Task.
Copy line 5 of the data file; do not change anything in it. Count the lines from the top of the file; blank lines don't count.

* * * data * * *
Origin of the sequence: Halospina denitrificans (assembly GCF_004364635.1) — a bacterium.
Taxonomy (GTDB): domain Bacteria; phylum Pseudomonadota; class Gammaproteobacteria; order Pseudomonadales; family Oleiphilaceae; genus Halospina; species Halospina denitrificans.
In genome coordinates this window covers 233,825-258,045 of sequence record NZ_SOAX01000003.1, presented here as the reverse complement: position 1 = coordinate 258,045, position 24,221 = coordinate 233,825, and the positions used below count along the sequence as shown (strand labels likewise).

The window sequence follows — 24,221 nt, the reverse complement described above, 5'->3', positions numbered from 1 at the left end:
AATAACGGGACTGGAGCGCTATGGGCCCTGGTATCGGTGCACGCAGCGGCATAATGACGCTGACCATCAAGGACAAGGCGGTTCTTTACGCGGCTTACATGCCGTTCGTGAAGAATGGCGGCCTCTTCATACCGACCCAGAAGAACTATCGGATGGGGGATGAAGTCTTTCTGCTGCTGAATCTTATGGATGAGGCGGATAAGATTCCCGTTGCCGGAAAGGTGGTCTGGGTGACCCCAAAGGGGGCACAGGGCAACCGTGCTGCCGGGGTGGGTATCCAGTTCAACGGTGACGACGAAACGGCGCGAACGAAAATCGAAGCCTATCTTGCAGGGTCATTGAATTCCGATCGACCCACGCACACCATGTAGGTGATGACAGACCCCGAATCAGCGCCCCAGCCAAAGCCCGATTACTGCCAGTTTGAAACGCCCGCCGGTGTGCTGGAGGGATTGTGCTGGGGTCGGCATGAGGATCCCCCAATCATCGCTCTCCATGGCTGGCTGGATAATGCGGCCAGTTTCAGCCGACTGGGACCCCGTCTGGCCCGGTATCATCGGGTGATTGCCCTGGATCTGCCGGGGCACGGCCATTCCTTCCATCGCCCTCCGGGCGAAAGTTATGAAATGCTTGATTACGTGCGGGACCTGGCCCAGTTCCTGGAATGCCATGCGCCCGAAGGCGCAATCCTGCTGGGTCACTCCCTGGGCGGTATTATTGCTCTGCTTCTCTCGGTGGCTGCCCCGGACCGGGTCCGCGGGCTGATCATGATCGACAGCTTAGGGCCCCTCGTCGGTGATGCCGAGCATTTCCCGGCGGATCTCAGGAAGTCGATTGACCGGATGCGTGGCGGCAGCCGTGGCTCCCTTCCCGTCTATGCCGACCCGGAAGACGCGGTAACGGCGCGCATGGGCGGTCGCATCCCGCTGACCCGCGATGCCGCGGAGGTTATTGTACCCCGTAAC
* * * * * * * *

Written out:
AATAACGGGACTGGAGCGCTATGGGCCCTGGTATCGGTGCACGCAGCGGCATAATGACGCTGACCATCAAGGACAAGGCGGTTCTTTACGCGGCTTACATGCCGTTCGTGAAGAATGGCGGCCTCTTCATACCGACCCAGAAGAACTATCGGATGGGGGATGAAGTCTTTCTGCTGCTGAATCTTATGGATGAGGCGGATAAGATTCCCGTTGCCGGAAAGGTGGTCTGGGTGACCCCAAAGGGGGCACAGGGCAACCGTGCTGCCGGGGTGGGTATCCAGTTCAACGGTGACGACGAAACGGCGCGAACGAAAATCGAAGCCTATCTTGCAGGGTCATTGAATTCCGATCGACCCACGCACACCATGTAGGTGATGACAGACCCCGAATCAGCGCCCCAGCCAAAGCCCGATTACTGCCAGTTTGAAACGCCCGCCGGTGTGCTGGAGGGATTGTGCTGGGGTCGGCATGAGGATCCCCCAATCATCGCTCTCCATGGCTGGCTGGATAATGCGGCCAGTTTCAGCCGACTGGGACCCCGTCTGGCCCGGTATCATCGGGTGATTGCCCTGGATCTGCCGGGGCACGGCCATTCCTTCCATCGCCCTCCGGGCGAAAGTTATGAAATGCTTGATTACGTGCGGGACCTGGCCCAGTTCCTGGAATGCCATGCGCCCGAAGGCGCAATCCTGCTGGGTCACTCCCTGGGCGGTATTATTGCTCTGCTTCTCTCGGTGGCTGCCCCGGACCGGGTCCGCGGGCTGATCATGATCGACAGCTTAGGGCCCCTCGTCGGTGATGCCGAGCATTTCCCGGCGGATCTCAGGAAGTCGATTGACCGGATGCGTGGCGGCAGCCGTGGCTCCCTTCCCGTCTATGCCGACCCGGAAGACGCGGTAACGGCGCGCATGGGCGGTCGCATCCCGCTGACCCGCGATGCCGCGGAGGTTATTGTACCCCGTAAC